Tuesday, March 16, 2010

3 Reader Comments 03-15-10 SSP Experience

I got three different responses to my earlier post about Dick Sem’s thoughts on the SSP process. The first came from a long-time reader Edward Clark, the second from another security consultant that has apparently been reading the blog for a while, Jim Lupachinno. Finally Dick had a gracious response and new comment. All three comments are appended to the end of that blog post and are well worth reading. Both Ed and Jim had generally favorable comments about the SSP process, with both noting, however, that improvements can obviously be made to the program. Ed notes that CFATS “does allow the skilled security analyst [emphasis added] to assess the risk and implement appropriate mitigation strategies”. Dick acknowledges that, but notes that many facilities do not have such a person on staff and are attempting to complete the SSP using someone in-house without significant security training like the EH&S Manager. Jim emphasizes that the SSP process draws information from a number of different disciplines within the covered organization. He notes that:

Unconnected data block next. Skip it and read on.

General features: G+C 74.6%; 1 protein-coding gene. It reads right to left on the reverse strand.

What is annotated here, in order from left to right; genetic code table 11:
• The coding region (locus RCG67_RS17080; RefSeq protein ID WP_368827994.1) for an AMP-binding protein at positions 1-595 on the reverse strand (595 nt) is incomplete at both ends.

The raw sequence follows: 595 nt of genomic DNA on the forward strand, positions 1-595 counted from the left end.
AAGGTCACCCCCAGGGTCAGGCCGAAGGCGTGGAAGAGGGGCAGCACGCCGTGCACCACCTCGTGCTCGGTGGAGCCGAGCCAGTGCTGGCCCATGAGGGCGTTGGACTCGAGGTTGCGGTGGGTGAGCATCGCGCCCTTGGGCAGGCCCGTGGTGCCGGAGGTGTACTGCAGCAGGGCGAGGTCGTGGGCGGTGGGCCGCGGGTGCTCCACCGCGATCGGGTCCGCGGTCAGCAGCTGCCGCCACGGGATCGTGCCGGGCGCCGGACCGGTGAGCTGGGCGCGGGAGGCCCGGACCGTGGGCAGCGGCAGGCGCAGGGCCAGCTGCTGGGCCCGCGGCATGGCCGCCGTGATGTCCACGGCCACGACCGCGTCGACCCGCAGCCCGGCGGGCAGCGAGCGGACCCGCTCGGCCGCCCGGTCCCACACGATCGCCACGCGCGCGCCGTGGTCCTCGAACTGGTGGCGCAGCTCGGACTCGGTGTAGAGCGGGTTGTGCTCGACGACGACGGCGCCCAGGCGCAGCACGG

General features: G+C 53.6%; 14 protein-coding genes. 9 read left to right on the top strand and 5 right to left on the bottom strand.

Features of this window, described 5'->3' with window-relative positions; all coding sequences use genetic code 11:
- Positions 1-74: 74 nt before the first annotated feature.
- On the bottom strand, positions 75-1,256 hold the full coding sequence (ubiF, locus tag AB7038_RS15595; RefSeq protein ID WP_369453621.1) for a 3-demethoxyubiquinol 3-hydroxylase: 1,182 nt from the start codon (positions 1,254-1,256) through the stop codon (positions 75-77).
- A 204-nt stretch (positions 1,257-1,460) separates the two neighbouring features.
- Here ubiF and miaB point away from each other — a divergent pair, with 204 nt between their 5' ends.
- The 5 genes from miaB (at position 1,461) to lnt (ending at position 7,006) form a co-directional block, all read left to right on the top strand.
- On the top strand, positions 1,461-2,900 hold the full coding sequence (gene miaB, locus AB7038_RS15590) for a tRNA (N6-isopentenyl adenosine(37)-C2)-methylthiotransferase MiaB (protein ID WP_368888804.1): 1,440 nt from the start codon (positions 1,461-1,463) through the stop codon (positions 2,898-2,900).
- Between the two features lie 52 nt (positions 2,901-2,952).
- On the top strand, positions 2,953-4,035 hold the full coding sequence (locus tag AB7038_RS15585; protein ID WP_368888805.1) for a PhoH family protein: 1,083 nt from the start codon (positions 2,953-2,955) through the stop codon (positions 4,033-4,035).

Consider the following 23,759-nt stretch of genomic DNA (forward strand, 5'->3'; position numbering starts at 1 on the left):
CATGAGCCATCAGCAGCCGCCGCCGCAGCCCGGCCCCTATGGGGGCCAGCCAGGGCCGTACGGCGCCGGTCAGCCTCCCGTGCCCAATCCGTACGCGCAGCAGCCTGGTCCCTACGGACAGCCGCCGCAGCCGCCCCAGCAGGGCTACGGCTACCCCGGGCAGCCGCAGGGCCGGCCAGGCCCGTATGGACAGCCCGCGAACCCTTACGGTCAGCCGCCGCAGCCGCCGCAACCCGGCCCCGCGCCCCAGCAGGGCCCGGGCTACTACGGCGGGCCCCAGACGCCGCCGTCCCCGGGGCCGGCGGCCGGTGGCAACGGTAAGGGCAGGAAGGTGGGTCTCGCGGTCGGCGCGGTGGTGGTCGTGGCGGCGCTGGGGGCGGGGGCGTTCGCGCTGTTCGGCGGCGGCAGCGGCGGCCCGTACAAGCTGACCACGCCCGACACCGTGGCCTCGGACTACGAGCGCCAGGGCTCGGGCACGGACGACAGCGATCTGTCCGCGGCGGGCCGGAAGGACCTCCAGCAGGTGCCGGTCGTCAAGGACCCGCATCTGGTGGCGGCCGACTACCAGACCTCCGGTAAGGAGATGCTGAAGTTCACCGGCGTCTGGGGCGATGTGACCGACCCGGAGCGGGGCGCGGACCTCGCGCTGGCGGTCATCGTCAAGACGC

“Sales, Human Resources, and Customer Service uniquely impact COI security at different phases of the inventory or production cycle. One effect of SSP interaction with support departments can be the bridging of ‘silos’ within some organizations.”
He also notes that communications with the emergency response community is necessary to answer some of the questions posed in the SSP. This communication “exchange contributes to a more thorough understanding of the challenges first responders face specific to the facility's COI”. This is another positive aspect of the SSP process. I urge all readers interested in the CFATS process to go back and read all three postings from these security professionals. I’m sure that these are not the only opinions out there on efficacy of the SSP process. I (and my reader presumably) want to hear about problems and challenges that facilities are having in their completion of the SSP. Those observations may lead to improvements in the methodology.

No comments:

/* Use this with templates/template-twocol.html */